Swiss farmers are having to improvise to find enough labourers during the coronavirus pandemic to help with the harvest, and – as one example illustrates – are finding creative solutions to get their produce to market.This content was published on April 13, 2020 - 11:00
- Español Sobra trabajo en el campo, pero falta gente
- Português Há trabalho de sobra nos campos (original)
- عربي الحقول السويسرية في انتظار العمال الموسميين لجني ثمارها
- Pусский Швейцарская битва за урожай в условиях коронавирусного карантина
- 日本語 今年の収穫どうする？ コロナ危機で頭を抱えるスイス農家
- Italiano Molto lavoro nei campi, ma poca manodopera
Asparagus shoots are still covered with earth on the Jucker farm in Rafz, a small town northwest of the city of Zurich. The vegetable shoots are waiting for migrant workers to harvest them, however this year many of the foreign labourers may not arrive.
“Many of them are still in their countries, waiting for the borders to re-open,” says Nadine Gloor, head of marketing for the farm, which employs 150 people, either for the asparagus and pumpkin planting and harvest, in the farm’s fresh produce shops, or in its two on-site restaurants.
Swiss agriculture depends on foreign labour, originating largely from eastern Europe and Portugal. According to statistics from the Federal Office for Migration, the agricultural and forestry sector employed just over 18,000 seasonal workers from abroad last year.
Usually, at this time of spring, there are 80 people from Poland and Romania already in the fields picking asparagus and strawberries on the Jucker farm.
However, the coronavirus crisis has seen borders close across Europe, including those between Switzerland and its neighbours, making it impossible to travel from eastern or southern Europe to the alpine country. Even if they could leave home, many foreigners like migrant workers from Portugal would be faced with having to self isolate upon their return. That rule has been in force in Portugal since March 20.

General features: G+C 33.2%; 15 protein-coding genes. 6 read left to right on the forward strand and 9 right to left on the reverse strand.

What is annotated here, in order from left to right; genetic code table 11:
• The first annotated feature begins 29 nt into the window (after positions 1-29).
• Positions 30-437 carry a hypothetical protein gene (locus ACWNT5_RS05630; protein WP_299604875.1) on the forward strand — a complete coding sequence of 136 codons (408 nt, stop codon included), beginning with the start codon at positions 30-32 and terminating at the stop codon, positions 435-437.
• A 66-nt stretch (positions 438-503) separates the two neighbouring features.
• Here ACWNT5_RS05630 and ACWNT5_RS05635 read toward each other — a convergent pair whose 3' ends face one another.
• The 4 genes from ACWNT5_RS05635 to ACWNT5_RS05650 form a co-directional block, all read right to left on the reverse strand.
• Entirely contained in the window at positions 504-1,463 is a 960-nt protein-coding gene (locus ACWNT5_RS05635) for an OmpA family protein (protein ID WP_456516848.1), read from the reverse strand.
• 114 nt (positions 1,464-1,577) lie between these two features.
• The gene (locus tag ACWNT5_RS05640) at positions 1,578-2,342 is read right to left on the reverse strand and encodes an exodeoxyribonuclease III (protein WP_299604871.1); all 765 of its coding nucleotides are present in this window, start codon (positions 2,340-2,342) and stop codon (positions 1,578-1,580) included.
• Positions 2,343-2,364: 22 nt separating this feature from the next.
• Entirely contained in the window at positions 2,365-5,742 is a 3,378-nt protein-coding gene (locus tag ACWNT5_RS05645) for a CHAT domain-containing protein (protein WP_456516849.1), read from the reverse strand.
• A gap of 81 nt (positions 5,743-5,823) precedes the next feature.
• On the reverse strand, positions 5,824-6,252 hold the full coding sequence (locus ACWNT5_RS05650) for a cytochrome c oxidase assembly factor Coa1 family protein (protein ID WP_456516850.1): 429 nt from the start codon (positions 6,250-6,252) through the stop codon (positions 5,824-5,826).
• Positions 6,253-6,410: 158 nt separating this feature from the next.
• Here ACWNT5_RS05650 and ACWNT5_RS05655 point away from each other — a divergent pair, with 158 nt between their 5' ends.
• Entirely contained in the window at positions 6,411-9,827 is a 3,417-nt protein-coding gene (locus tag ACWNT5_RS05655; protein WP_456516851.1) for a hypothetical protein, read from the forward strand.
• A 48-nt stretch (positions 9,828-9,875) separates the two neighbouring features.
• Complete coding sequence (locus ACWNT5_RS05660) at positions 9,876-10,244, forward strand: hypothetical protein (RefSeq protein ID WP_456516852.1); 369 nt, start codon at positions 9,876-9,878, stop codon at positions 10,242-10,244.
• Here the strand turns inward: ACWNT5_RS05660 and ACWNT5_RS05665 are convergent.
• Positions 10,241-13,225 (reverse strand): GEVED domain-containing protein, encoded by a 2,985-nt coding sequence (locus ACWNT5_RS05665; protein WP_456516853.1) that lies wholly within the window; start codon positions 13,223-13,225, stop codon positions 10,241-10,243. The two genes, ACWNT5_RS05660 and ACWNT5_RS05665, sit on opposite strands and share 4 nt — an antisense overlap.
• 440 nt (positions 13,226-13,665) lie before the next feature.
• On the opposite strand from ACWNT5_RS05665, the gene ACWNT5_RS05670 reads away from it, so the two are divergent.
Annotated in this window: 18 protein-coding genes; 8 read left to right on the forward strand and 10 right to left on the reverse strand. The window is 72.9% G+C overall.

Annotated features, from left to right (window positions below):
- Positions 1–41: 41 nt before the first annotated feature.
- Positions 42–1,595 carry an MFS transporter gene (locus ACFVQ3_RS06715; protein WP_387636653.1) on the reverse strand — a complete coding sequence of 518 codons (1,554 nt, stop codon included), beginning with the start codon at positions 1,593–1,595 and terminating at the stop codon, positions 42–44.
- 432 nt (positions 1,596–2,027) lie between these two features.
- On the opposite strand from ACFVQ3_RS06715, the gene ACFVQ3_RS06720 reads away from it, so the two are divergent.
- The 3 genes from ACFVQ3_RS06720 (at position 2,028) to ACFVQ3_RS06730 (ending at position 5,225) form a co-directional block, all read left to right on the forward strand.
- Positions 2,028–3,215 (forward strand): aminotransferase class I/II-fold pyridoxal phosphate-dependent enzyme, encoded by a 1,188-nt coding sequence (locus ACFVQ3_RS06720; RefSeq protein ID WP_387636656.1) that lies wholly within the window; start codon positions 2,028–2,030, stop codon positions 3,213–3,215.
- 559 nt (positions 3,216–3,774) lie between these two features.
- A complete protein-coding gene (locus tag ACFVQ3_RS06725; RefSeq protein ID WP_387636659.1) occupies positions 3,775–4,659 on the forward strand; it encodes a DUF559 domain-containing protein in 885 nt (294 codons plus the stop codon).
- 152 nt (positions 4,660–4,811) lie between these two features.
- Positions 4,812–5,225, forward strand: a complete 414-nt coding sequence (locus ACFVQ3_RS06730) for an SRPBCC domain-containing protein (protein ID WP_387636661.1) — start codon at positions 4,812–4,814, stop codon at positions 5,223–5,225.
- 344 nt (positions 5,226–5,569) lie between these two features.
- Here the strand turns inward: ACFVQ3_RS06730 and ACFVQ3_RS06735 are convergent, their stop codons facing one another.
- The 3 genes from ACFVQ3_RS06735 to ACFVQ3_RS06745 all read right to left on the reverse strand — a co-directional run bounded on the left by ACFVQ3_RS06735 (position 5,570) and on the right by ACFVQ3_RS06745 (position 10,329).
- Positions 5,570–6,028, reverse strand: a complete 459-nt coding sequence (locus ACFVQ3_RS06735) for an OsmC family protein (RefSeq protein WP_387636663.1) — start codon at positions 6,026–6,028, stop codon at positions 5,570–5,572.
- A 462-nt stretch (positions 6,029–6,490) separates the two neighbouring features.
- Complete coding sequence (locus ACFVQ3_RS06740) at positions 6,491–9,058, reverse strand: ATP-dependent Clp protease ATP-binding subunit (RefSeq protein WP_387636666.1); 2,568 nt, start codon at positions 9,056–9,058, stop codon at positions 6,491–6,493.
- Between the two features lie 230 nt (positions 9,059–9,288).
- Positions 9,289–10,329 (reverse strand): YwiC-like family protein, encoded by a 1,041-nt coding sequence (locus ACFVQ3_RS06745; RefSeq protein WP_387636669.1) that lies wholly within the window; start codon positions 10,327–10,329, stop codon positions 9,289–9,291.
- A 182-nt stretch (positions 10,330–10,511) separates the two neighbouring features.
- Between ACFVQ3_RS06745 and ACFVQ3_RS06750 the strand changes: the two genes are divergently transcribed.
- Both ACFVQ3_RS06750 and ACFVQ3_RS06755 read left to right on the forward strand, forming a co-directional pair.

However, the Jucker operation has been fortunate since, Gloor says, some of the workers were already in Switzerland when the borders closed, and many Swiss residents have been responding to the job ads placed on the farm’s websiteExternal link, or a website especially created by Switzerland’s fruit and vegetable producers to recruit farmworkers, in cooperation with an online recruiting agency, CoopleExternal link. Normally active in matching job seekers looking for flexible hours or temporary work in gastronomy, aviation or event management, or other sectors of the economy which have largely shut down, Coople is now pointing people in search of jobs towards agriculture.
According to official data, the health crisis lockdown has caused a spike in unemployment and so-called short-time work. A quarter of the entire Swiss workforce has been affected.
However, farm work is not appealing because it is manual labour and requires long hours (55 per week) for low pay (CHF14.50 per hour). “It needs to be done in the sun and rain, in all weather,” says Gloor. “The fieldworker must also have the skills to know how to plant the asparagus without spoiling it, so we can’t take everyone who applies.”
The agricultural sector hopes the federal government will help to make the work more attractive.
“We expect the federal government to take the necessary measures to subsidise agricultural wages in line with market conditions in this exceptional situation. This would enable the 315,000 people currently affected by short-time work to benefit,” said Viktor Calabrò, president of Coople, in a trade magazine on March 25.
Special health measures, including social distancing and regular handwashing, are also being enforced on Swiss farms as in other industries where employees must still work on site.
“If the lockdown continues much longer, farmers will have to find a different approach to manage the harvest,” said Loïc Bardet, head of Agora, a farmers’ association in French-speaking Switzerland. Bardet made the comment ahead of the Swiss government’s decision on April 8 to extend the lockdown at least until April 26.
But the federal authorities don’t see any risk to the country's food supply. “I don't believe there will be a shortage of seasonal farmworkers. It is too early to say how the situation will evolve,” countered Florie Marion, a spokeswoman for the Federal Office for Agriculture, pointing out that the government has launched several measures to help the economy, including the agriculture sector. Among them, temporary work visas can now be granted for six months, up from the previous three.
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